LEAP Foundation has initiated the second phase of its activity—to create sustainable livelihood opportunities for the affected and needy. “We understand that we cannot reach out to each and every affected person; but, we are determined to keep expanding the scope of our engagement so that more and more locals are brought within the ambit of our livelihood programme. We consider ourselves blessed to have secured the trust of so many individuals and our unflinching determination to the cause of Uttarakhand remains as strong as ever. Every morning, we pray to HIM to give us the strength and resolve to undertake this responsibility,” says Mr Sangal.
If you are moved by Leap Foundation’s contribution in rebuilding Uttarakhand and want to donate, contributions are eligible for tax exemption under Section 80G.
Tilak Complex, 27-Tilak Road
Dehra Dun 248 001,
Phone: 0135 272 5106
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This year is likely to be worse than usual, with a forecast of 13 to 19 storms in USA. There could even be evacuation of low-lying neighborhoods in American cities. This is a compilation of the best news reports of hurricanes over the last ten years
Mid-August marks the start of peak hurricane season, and the National Oceanic and Atmospheric Administration has warned that this year’s is likely to be worse than usual, with a forecast of 13 to 19 named storms. We’ve round up some of the best reporting on hurricanes and what happens after they’re over — from inept planning to police abuses to waste and misspending during the recovery.
After the Flood, This American Life, September 2005
The week after Katrina struck New Orleans, This American Life devoted its show to giving “people who were in the storm more time than daily news shows could give, to tell their stories and talk about what happened.”
One of those people was Denise Moore, who took shelter at the New Orleans Convention Center after the levees failed. “What they kept doing the whole time was tell us to line up for the buses that never came” she told Ira Glass. “It was like they were doing drills every four hours. You all have to line up for the bus. And if you bum rush the bus, they're just going to take off without you, and nobody is going to get to go anywhere. You have to line up. You have to be in a straight line. We're talking about old people in wheelchairs and women with babies in lines, waiting for buses that you know God damn well aren't coming, like they were playing with us.”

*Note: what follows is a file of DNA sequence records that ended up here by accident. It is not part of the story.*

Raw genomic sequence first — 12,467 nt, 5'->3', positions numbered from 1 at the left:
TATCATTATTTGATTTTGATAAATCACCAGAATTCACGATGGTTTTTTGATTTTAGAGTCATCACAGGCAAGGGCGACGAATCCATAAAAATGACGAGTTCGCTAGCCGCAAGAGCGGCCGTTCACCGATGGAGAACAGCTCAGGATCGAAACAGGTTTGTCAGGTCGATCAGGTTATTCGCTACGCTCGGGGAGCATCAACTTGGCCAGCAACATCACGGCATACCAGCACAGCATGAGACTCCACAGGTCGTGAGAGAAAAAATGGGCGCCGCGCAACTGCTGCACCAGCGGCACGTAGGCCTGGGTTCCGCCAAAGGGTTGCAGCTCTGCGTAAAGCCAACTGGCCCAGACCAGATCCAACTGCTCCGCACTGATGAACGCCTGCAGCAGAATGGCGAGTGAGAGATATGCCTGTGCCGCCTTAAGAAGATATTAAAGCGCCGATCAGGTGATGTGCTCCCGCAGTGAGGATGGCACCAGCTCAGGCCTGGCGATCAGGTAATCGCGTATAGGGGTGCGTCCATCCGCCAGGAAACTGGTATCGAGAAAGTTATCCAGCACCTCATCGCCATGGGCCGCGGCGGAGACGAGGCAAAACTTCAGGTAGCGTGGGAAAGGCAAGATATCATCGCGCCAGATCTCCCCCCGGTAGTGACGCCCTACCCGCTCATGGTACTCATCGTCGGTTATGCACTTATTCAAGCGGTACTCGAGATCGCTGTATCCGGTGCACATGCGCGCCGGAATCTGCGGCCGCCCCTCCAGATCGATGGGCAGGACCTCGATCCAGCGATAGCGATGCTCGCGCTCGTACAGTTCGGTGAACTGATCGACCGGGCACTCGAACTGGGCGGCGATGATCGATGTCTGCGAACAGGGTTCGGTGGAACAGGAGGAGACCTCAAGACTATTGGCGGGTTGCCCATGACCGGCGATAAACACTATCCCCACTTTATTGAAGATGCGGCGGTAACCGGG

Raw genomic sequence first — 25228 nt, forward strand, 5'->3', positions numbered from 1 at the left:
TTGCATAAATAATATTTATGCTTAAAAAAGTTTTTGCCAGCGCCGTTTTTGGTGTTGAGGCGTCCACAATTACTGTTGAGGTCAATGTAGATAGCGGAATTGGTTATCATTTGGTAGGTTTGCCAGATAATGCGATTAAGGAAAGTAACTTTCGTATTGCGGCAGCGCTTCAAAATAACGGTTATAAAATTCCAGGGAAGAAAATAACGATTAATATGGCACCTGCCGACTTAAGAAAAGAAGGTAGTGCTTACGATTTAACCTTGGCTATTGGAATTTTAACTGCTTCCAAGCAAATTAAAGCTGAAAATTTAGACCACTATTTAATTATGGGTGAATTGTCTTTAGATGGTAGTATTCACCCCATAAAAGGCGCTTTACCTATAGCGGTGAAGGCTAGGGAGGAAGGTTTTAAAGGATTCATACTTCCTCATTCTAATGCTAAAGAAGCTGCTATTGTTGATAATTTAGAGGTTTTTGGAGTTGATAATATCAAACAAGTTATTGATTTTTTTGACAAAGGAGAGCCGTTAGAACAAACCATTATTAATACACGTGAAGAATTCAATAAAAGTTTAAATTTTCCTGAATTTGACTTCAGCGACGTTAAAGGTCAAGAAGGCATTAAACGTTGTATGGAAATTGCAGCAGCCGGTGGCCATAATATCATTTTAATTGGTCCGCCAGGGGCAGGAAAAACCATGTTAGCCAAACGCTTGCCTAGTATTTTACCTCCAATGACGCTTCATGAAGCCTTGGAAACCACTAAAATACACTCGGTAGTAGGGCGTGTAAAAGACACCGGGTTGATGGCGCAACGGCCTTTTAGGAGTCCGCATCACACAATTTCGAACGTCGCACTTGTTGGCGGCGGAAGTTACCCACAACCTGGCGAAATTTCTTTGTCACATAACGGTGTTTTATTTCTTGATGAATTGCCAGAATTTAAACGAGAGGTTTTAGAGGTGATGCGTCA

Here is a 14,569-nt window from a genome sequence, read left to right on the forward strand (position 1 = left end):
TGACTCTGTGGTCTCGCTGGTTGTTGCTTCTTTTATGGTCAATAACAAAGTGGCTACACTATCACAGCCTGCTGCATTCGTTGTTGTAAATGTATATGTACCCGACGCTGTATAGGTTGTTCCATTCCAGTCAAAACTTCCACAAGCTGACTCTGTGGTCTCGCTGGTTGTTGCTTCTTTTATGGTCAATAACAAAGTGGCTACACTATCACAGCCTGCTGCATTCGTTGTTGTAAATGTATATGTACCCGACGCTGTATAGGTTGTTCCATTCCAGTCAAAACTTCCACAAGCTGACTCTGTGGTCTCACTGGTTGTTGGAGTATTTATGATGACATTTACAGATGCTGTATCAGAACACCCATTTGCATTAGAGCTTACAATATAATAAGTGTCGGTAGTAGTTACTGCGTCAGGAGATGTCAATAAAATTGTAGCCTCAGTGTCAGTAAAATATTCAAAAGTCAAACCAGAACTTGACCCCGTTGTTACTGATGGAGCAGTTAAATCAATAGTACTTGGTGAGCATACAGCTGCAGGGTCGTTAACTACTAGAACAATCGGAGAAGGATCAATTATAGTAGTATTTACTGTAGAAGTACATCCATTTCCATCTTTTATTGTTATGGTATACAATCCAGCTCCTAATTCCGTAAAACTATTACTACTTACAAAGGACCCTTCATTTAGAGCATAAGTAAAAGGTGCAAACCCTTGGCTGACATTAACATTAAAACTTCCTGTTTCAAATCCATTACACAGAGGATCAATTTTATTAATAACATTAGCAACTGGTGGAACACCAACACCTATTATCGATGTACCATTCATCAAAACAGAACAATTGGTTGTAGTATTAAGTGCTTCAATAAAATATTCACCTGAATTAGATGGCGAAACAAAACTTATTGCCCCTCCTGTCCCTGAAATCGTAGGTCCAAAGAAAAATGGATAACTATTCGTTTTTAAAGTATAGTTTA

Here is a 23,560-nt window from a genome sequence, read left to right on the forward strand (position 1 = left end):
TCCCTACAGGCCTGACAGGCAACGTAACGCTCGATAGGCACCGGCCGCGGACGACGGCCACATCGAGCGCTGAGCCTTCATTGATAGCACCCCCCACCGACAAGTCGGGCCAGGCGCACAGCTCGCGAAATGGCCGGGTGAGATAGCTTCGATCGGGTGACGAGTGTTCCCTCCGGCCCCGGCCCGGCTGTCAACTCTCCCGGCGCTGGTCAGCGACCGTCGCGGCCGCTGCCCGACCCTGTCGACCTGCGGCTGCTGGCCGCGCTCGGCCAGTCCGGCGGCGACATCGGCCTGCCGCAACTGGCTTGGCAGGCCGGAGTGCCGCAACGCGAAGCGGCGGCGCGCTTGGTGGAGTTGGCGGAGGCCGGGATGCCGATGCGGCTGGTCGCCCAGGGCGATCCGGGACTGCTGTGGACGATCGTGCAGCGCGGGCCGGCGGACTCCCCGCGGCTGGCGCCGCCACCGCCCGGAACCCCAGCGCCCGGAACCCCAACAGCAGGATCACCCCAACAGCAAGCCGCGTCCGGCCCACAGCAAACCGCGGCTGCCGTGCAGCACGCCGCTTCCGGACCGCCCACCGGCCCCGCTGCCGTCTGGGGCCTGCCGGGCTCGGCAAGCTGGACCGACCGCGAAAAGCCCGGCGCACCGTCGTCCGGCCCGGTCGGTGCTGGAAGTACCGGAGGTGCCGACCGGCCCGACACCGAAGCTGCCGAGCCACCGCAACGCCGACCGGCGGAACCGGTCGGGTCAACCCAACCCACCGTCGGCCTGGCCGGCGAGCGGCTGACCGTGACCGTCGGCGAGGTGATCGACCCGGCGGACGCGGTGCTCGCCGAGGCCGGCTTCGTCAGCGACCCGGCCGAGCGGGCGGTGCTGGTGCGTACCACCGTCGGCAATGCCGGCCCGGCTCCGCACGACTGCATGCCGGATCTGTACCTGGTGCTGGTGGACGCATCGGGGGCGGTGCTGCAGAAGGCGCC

The Deadly Choices at Memorial, ProPublica and the New York Times Magazine, August 2009
ProPublica reporter Sheri Fink spent two and a half years reconstructing what happened at New Orleans’ Memorial Medical Center during Hurricane Katrina. She found that the exhausted, overwhelmed doctors intentionally injected a number of patients with lethal doses of morphine and the sedative midazolam during the chaotic evacuation of the hospital.
From Blue Tarps to Debris Removal, Layers of Contractors Drive Up the Cost of Recovery, Critics Say, The Times-Picayune, December 2005
The federal contractors hired using the $60 billion Congress earmarked for the Katrina recovery hired subcontractors, who hired sub-subcontractors — a process that sometimes produced sub-sub-sub-sub-subcontractors, or “fifth-tier subs,” and helped to drive up the cost of recovery. “In other words,” The Times-Picayune reported, “the guy spinning a Bobcat choked with tree limbs on a residential street may be earning as little as $1 per cubic yard of debris, although the prime contractor may be billing 20 times that amount for the service.”